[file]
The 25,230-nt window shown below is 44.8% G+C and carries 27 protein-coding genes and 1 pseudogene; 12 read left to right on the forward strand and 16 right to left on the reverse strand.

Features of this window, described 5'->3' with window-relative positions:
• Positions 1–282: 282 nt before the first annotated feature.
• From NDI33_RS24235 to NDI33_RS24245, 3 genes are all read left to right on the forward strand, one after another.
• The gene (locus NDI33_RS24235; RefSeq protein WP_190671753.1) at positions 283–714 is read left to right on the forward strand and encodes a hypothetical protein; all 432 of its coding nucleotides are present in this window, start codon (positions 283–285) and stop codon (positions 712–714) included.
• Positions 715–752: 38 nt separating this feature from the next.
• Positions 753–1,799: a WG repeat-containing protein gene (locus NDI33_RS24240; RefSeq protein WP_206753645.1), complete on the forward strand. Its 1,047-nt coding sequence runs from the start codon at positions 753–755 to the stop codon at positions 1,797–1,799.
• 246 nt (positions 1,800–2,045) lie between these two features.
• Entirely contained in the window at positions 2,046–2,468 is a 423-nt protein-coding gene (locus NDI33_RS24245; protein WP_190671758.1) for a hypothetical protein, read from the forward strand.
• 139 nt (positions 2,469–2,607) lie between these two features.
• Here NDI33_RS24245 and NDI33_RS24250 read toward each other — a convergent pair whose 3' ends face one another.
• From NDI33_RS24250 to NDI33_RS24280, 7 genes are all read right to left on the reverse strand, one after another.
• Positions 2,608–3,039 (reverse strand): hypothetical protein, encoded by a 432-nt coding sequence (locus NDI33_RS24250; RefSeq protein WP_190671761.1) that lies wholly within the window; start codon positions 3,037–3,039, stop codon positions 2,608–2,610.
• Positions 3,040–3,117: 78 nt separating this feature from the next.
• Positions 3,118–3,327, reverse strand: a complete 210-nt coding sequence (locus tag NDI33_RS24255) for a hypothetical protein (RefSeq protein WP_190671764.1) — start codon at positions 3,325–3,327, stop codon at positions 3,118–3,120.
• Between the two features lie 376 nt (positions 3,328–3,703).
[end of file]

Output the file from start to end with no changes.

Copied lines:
The 25,230-nt window shown below is 44.8% G+C and carries 27 protein-coding genes and 1 pseudogene; 12 read left to right on the forward strand and 16 right to left on the reverse strand.

Features of this window, described 5'->3' with window-relative positions:
• Positions 1–282: 282 nt before the first annotated feature.
• From NDI33_RS24235 to NDI33_RS24245, 3 genes are all read left to right on the forward strand, one after another.
• The gene (locus NDI33_RS24235; RefSeq protein WP_190671753.1) at positions 283–714 is read left to right on the forward strand and encodes a hypothetical protein; all 432 of its coding nucleotides are present in this window, start codon (positions 283–285) and stop codon (positions 712–714) included.
• Positions 715–752: 38 nt separating this feature from the next.
• Positions 753–1,799: a WG repeat-containing protein gene (locus NDI33_RS24240; RefSeq protein WP_206753645.1), complete on the forward strand. Its 1,047-nt coding sequence runs from the start codon at positions 753–755 to the stop codon at positions 1,797–1,799.
• 246 nt (positions 1,800–2,045) lie between these two features.
• Entirely contained in the window at positions 2,046–2,468 is a 423-nt protein-coding gene (locus NDI33_RS24245; protein WP_190671758.1) for a hypothetical protein, read from the forward strand.
• 139 nt (positions 2,469–2,607) lie between these two features.
• Here NDI33_RS24245 and NDI33_RS24250 read toward each other — a convergent pair whose 3' ends face one another.
• From NDI33_RS24250 to NDI33_RS24280, 7 genes are all read right to left on the reverse strand, one after another.
• Positions 2,608–3,039 (reverse strand): hypothetical protein, encoded by a 432-nt coding sequence (locus NDI33_RS24250; RefSeq protein WP_190671761.1) that lies wholly within the window; start codon positions 3,037–3,039, stop codon positions 2,608–2,610.
• Positions 3,040–3,117: 78 nt separating this feature from the next.
• Positions 3,118–3,327, reverse strand: a complete 210-nt coding sequence (locus tag NDI33_RS24255) for a hypothetical protein (RefSeq protein WP_190671764.1) — start codon at positions 3,325–3,327, stop codon at positions 3,118–3,120.
• Between the two features lie 376 nt (positions 3,328–3,703).